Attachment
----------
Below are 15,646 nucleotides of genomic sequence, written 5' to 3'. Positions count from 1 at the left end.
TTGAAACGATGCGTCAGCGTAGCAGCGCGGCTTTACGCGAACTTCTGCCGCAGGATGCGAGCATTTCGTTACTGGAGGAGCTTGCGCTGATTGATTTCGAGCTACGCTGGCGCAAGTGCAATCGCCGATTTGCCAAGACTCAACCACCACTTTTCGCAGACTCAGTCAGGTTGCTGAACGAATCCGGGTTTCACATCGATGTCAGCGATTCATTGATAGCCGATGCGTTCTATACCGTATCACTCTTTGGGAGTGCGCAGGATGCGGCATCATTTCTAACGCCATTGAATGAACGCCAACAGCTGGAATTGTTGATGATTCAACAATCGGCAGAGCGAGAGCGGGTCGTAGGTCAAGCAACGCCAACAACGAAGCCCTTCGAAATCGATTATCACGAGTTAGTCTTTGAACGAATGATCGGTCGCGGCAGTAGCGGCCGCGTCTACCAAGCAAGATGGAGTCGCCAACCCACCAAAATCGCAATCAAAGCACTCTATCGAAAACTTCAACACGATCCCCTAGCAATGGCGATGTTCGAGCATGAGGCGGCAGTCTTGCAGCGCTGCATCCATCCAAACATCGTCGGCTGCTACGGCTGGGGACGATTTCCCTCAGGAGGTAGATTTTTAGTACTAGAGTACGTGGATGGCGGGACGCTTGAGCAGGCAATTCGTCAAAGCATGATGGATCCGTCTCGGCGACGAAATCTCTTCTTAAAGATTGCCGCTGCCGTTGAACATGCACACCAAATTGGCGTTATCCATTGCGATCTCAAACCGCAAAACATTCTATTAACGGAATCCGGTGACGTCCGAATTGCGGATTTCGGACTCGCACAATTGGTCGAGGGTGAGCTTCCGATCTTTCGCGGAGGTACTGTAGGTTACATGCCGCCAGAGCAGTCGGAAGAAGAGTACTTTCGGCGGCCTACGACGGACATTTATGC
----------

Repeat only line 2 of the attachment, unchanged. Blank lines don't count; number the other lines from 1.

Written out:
TTGAAACGATGCGTCAGCGTAGCAGCGCGGCTTTACGCGAACTTCTGCCGCAGGATGCGAGCATTTCGTTACTGGAGGAGCTTGCGCTGATTGATTTCGAGCTACGCTGGCGCAAGTGCAATCGCCGATTTGCCAAGACTCAACCACCACTTTTCGCAGACTCAGTCAGGTTGCTGAACGAATCCGGGTTTCACATCGATGTCAGCGATTCATTGATAGCCGATGCGTTCTATACCGTATCACTCTTTGGGAGTGCGCAGGATGCGGCATCATTTCTAACGCCATTGAATGAACGCCAACAGCTGGAATTGTTGATGATTCAACAATCGGCAGAGCGAGAGCGGGTCGTAGGTCAAGCAACGCCAACAACGAAGCCCTTCGAAATCGATTATCACGAGTTAGTCTTTGAACGAATGATCGGTCGCGGCAGTAGCGGCCGCGTCTACCAAGCAAGATGGAGTCGCCAACCCACCAAAATCGCAATCAAAGCACTCTATCGAAAACTTCAACACGATCCCCTAGCAATGGCGATGTTCGAGCATGAGGCGGCAGTCTTGCAGCGCTGCATCCATCCAAACATCGTCGGCTGCTACGGCTGGGGACGATTTCCCTCAGGAGGTAGATTTTTAGTACTAGAGTACGTGGATGGCGGGACGCTTGAGCAGGCAATTCGTCAAAGCATGATGGATCCGTCTCGGCGACGAAATCTCTTCTTAAAGATTGCCGCTGCCGTTGAACATGCACACCAAATTGGCGTTATCCATTGCGATCTCAAACCGCAAAACATTCTATTAACGGAATCCGGTGACGTCCGAATTGCGGATTTCGGACTCGCACAATTGGTCGAGGGTGAGCTTCCGATCTTTCGCGGAGGTACTGTAGGTTACATGCCGCCAGAGCAGTCGGAAGAAGAGTACTTTCGGCGGCCTACGACGGACATTTATGC